Japan's manufacturing activity in December expanded at its fastest pace since February 2014, per the Nikkei Japan Manufacturing Purchasing Managers' Index (PMI). Strong global recovery provided support to Japanese manufacturing activity.
"Firms took advantage of the robust demand backdrop and raised selling prices for a twelfth month in a row. This will provide encouragement that the aggressive monetary easing Bank of Japan policymakers have pursued is being effectively transmitted into the economy," said Joe Hayes, economist at IHS Markit, which compiles the survey.
More Into the Headlines
Japan's manufacturing sector ended 2017 on a high, as the Nikkei-Markit Japan PMI reflected strong data in December. Japan's manufacturing PMI increased to 54 in December compared with 53.6 in the previous month. A reading of more than 50 indicates expansion (read: Japan ETFs Will Continue Their Stellar Run in 2018 ).
Coming to the drivers of the manufacturing sector this month, output growth increased to its strongest rate in 46 months in December, owing to new domestic and overseas business. "Output growth accelerated for a fifth month in succession, while new business opportunities, both domestic and foreign, rose sharply," said Hayes.
As far as orders are concerned, final new orders index increased to 56.2 in December compared with 54.7 in the previous month. However, this was below the flash reading of 56.6.
Japan's economy grew an annualized 2.5% in the third quarter compared with 2.9% in the prior quarter. Moreover, the outlook for business conditions seems strong. Bank of Japan's Tankan survey of more than 1,000 companies reported a reading of 25 in its December report. This is the highest since December 2006 and above 22 reported in September. This index shows the difference between firms that are upbeat about business conditions and firms that expect unfavorable conditions.
Bank of Japan's easy money policies and prime minister Shinzo Abe's stimulus measures are providing support to economic growth. Moreover, a weaker yen is a positive for manufacturers, as it increases the appeal of Japanese products to foreigners and leads to a rise in exports.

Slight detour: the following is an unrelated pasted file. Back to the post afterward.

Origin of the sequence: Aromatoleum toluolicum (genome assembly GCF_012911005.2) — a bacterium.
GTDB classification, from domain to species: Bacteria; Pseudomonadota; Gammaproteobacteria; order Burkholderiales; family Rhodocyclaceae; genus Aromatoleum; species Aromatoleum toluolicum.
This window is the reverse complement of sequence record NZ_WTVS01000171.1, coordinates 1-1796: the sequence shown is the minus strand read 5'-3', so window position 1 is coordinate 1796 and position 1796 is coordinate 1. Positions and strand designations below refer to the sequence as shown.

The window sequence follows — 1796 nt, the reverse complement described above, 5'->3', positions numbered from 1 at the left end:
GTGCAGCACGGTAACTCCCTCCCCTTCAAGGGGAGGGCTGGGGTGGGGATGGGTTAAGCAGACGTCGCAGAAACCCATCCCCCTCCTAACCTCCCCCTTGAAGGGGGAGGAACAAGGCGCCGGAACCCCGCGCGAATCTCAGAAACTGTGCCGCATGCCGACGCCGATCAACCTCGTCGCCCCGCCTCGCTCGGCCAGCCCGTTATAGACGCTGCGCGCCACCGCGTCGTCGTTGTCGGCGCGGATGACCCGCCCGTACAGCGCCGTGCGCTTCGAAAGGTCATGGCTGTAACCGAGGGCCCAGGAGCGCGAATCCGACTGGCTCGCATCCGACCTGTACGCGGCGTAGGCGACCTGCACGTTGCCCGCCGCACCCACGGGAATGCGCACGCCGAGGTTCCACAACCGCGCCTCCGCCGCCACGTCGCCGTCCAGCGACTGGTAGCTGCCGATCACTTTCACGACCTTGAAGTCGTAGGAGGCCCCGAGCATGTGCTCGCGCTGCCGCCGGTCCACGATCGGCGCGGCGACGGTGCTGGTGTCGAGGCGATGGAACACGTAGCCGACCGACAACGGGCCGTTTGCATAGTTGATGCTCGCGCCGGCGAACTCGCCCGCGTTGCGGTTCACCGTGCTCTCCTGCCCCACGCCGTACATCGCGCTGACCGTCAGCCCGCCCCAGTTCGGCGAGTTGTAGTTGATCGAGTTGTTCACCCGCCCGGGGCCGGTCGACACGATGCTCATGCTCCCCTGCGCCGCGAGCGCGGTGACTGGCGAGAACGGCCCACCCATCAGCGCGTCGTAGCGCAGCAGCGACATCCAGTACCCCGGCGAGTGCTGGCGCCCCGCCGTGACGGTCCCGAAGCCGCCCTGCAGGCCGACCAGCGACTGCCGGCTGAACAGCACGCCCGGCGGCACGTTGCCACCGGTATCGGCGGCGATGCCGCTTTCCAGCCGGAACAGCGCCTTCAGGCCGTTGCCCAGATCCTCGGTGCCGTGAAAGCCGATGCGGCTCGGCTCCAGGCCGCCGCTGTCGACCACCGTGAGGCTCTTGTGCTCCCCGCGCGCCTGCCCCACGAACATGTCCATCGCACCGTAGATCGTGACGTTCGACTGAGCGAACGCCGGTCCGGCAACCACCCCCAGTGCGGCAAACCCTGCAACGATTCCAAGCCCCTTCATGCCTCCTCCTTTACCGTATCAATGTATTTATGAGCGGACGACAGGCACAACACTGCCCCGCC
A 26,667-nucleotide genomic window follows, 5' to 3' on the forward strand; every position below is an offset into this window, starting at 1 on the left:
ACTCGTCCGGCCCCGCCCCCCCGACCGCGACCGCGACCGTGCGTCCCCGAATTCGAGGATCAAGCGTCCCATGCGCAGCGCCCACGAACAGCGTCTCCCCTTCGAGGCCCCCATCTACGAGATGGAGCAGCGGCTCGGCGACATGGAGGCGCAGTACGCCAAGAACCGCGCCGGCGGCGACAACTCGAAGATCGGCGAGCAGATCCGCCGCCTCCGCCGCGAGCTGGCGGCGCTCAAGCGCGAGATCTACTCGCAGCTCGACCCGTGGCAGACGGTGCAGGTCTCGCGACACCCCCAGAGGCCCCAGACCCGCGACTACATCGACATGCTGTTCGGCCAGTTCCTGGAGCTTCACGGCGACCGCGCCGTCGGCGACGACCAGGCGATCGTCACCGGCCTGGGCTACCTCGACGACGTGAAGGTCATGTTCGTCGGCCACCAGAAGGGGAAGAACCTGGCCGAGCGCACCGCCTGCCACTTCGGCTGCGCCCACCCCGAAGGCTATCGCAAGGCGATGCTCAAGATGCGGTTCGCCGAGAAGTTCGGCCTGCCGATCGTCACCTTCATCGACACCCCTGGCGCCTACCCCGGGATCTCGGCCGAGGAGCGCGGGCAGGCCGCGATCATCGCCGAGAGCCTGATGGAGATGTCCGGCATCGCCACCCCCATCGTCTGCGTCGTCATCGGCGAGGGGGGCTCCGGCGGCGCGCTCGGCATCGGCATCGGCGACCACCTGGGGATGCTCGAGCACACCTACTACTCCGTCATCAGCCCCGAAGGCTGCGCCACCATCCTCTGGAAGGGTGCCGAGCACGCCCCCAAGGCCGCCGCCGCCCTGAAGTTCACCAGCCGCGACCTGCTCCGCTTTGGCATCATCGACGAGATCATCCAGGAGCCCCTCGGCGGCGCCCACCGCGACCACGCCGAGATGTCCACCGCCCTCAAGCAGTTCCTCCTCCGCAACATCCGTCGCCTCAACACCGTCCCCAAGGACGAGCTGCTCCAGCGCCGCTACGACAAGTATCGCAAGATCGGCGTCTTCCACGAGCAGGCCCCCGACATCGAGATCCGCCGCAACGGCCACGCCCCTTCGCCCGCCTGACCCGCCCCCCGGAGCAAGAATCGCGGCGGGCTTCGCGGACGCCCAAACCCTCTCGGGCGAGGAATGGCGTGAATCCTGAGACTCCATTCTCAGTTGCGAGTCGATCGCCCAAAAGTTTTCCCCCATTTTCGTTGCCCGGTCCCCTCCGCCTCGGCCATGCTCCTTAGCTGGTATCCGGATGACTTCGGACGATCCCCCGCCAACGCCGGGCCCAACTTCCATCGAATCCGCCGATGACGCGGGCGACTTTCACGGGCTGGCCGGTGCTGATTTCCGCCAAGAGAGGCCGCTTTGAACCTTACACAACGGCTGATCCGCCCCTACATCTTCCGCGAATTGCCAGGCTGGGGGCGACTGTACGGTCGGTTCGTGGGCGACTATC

Japan is also subject to geopolitical risks as Asian markets suffer from massive volatility due to North Korea's actions. In his New Year address, North Korean premier Kim Jong-Un delivered a speech that rattled investors. Kim took the opportunity to warn the United States of possible nuclear action if his country is threatened. "The entire United States is within range of our nuclear weapons, a nuclear button is always on my desk. This is reality, not a threat," Kim stated in his speech (read: What Does Kim Jong-Un's Speech Hold For Safe Haven ETFs? ).
Moreover, Japan's ageing population pose some risks to the country's workforce, leading to a decline in business confidence in the region.
Increased geopolitical uncertainty makes us look for currency-hedged ETFs focused on providing exposure to Japan (see Asia-Pacific (Developed) ETFs here ).
WisdomTree Japan Hedged Equity FundDXJ
This fund is suited for investors looking for a broad-based exposure to Japan's economy. It seeks to invest in dividend-paying companies with an export tilt.
The fund has AUM of $9.5 billion and charges a fee of 48 basis points a year. From a sector look, Consumer Discretionary, Industrials and Information Technology are the top three allocations of the fund, with 25.0%, 22.8% and 13.3% exposure, respectively (as of Jan 3, 2017). Toyota Motor Corp, Mitsubishi UFJ Financial Group and Sumitomo Mitsui Financial Group are the top three holdings of the fund, with 5.4%, 3.8% and 3.2% exposure, respectively (as of Jan 3, 2017). It has returned 22.9% in a year. DXJ has a Zacks ETF Rank #1 (Strong Buy) with a Medium risk outlook.
Deutsche X-trackers MSCI Japan Hedged Equity ETFDBJP
This fund seeks to provide exposure to Japanese equities with a large-cap focus, while hedging away the currency risk.
The fund has AUM of $2.0 billion and charges a fee of 45 basis points a year. From a sector look, Industrials, Consumer Discretionary and Technology are the top three allocations of the fund, with 20.8%, 19.4% and 12.8% exposure, respectively (as of Jan 2, 2017). Toyota Motor Corp, Mitsubishi UFJ Financial Group and Softbank Group Corp are the top three holdings of the fund, with 4.5%, 2.3% and 1.7% exposure, respectively (as of Jan 2, 2017). It has returned 21.5% in a year. DBJP has a Zacks ETF Rank #1 with a Medium risk outlook.
iShares Currency Hedged MSCI Japan ETFHEWJ
This fund is the currency-hedged equivalent of EWJ. It seeks to provide exposure to Japanese equities with a large-cap focus, while hedging away the fluctuations between the USD and JPY.
The fund has AUM of $1.1 billion and charges a fee of 49 basis points a year. From a sector look, Industrials, Consumer Discretionary and Financials are the top three allocations of the fund, with 21.7%, 20.3% and 12.8% exposure, respectively (as of Jan 2, 2017). Toyota Motor Corp, Mitsubishi UFJ Financial Group and Softbank Group Corp are the top three holdings of EWJ, with 4.6%, 2.4% and 1.8% exposure, respectively (as of Jan 2, 2017). It has returned 21.8% in a year. HEWJ has a Zacks ETF Rank #1 with a Medium risk outlook.
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